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Gosho Written to Women
All information from the ‘Background’ sections of each Gosho, Writings of Nichiren Daishonin.
Written to the wife of Hiki Daigaku Saburo Yoshimoto, a dedicated follower of the Daishonin.
Name of recipient is unknown, but thought to be a woman because of the subject matter – the attainment of Buddhahood by women.
Written to another unnamed female believer, thought to be a woman of advanced years who lived in Amatsu, in Awa Province.
Written to the disciple Nichigen-nyo, who not only received a Gosho but also a “protective agent” made by the Daishonin. He also later named the child Tsukimaro, Full Moon.
Also to Nichigen-nyo.
Kyo’o is the second child of Nichigen-nyo, who had become ill.
To Nichimyo, a single parent who had undertaken a strenuous journey with her baby daughter in order to visit the Daishonin.
Not known for certain, but thought to be addressed to the lay nun Sennichi, who would receive several Gosho.
Written to Ueno, an especially devoted follower who had raised 9 children.
Also written to Nichigen-nyo.
Response to a letter from Niima and her older relative Oama, both lay nuns.
Written to “the lady of Sajiki”, a woman reputed to be married to Saemon Sukenbu, a relative of Nissho, one of the senior 6 disciples.
To the lay nun Myoichi, an educated woman whose husband had died.
To the lay nun and lay priest of Ko, known for being devout followers.
Addressed to Oto, daughter of the Sage Nichimyo, although obviously meant for her mother.
Written to the lay nun Myoshin, one of the faithful fortunate enough to receive the Gohonzon directly from the Daishonin.
Another written to the lay nun Sennichi, in response to a question regarding slander of the correct teachings.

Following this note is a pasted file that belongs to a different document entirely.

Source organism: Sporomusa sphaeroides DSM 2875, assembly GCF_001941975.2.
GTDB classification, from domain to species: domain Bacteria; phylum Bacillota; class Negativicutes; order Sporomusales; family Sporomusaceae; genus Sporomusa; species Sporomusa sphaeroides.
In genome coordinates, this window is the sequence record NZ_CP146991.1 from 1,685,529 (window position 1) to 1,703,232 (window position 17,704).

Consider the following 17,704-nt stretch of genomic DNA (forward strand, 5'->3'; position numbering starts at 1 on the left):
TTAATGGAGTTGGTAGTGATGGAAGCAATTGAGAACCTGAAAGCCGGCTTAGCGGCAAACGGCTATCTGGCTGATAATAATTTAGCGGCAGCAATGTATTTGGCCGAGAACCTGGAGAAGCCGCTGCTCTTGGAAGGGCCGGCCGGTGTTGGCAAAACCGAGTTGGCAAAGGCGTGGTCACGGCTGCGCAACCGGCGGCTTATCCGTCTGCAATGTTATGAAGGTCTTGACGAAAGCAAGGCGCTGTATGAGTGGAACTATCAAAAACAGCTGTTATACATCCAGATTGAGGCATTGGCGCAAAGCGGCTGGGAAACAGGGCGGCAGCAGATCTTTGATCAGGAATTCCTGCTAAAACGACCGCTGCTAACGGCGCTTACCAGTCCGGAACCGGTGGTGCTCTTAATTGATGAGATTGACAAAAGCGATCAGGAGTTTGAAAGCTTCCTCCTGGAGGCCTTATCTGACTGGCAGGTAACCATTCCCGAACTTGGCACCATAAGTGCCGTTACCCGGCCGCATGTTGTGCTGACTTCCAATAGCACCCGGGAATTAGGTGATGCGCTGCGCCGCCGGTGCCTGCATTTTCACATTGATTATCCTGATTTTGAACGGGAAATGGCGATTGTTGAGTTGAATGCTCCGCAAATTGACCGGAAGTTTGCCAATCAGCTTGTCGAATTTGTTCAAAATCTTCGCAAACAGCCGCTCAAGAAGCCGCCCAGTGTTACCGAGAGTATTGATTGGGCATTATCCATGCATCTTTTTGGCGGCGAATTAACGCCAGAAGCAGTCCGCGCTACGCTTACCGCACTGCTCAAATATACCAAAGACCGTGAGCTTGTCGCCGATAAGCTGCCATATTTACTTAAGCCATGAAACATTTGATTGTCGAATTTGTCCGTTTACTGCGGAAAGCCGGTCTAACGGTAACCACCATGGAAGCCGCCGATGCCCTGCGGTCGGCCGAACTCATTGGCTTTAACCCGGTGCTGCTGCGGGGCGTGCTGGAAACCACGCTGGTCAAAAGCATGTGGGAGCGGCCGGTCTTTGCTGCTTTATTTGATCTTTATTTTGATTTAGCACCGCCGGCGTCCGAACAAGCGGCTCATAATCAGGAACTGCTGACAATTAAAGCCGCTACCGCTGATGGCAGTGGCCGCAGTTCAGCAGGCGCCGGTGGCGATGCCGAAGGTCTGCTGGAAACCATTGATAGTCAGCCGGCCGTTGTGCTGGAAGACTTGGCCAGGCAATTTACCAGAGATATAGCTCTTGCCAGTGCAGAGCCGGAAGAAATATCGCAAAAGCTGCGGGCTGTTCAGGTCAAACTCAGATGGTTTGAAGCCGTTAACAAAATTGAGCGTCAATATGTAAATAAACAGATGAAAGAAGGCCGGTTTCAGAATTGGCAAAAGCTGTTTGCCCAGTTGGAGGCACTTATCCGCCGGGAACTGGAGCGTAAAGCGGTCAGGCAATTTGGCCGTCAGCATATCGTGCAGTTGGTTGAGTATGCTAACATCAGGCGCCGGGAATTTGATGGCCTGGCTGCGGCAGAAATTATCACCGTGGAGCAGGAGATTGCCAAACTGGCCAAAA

Written to the lay nun Toki, who was ill and exhausted after her mother-in-law’s death.
Konichi-bo converted after her son had done so, and faithfully sent robes and made offerings while the Daishonin was exiled at Sado.
Also to Konichi-bo; one of the longest Gosho written to a woman.
For the grandmother of Jibu-bo, in response to offerings she had made in a traditional yearly service for the deceased.
Written to Nichinyo, an educated follower also devoted enough to receive a Gohonzon.
Written to the lay nun Myoho, another strong & faithful female follower.
Gosho written to Nichinyo.
The power of daimoku explained to Myoho.
Written to the lay nun Sennichi.
Reply to Myoshin, reputed to be the aunt of Nikko Shonin.
Another Gosho written to Sennichi, who is praised within for her unshakeable faith.
Letter to the lay nun Toki, who renamed herself Myojo, ‘Wonderful Eternity’.
Written to “the wife of the late Matsuno”. She served the Daishonin faithfully despite never having met him.
Another Gosho in praise of offerings from the wife of Matsuno.
Actually not written to Nakaoki but to his wife, although Nakaoki was also a follower and lay priest.
Reply to Myoichi.
Reply to Sennichi, who had sent her son to Minobu to make offerings to the Daishonin after her husband’s death.
Written to Myoichi-nyo, about whom little is known.
Reply to “the lady of Utsubusa”, an affluent follower who had sent a large sum of money.
Here the Daishonin encourages “the mother of Ueno” after her youngest son, Shichiro Goro, had died.
Short Gosho written to Nichigon.
Written to Nichigen-nyo, wife of Shijo Kingo.
Onichi-nyo is thought to be somehow related to Nissho, one of the Daishonin’s senior disciples, who herself made many offerings.
Another reply to Ueno.
Written to Ueno.
Written to the lay nun of Kubo, who was raising her daughter alone yet made frequent offerings to the Daishonin.
This Myoho lived in Okamiya. She also lived alone, yet remained steadfast in her practice, which was disapproved of by her family (the probable cause of her living alone).
Classic Gosho addressed to “the wife of Omosu”.
Written to both Jakunichi-bo, a male follower, and a female follower from Kazusa Province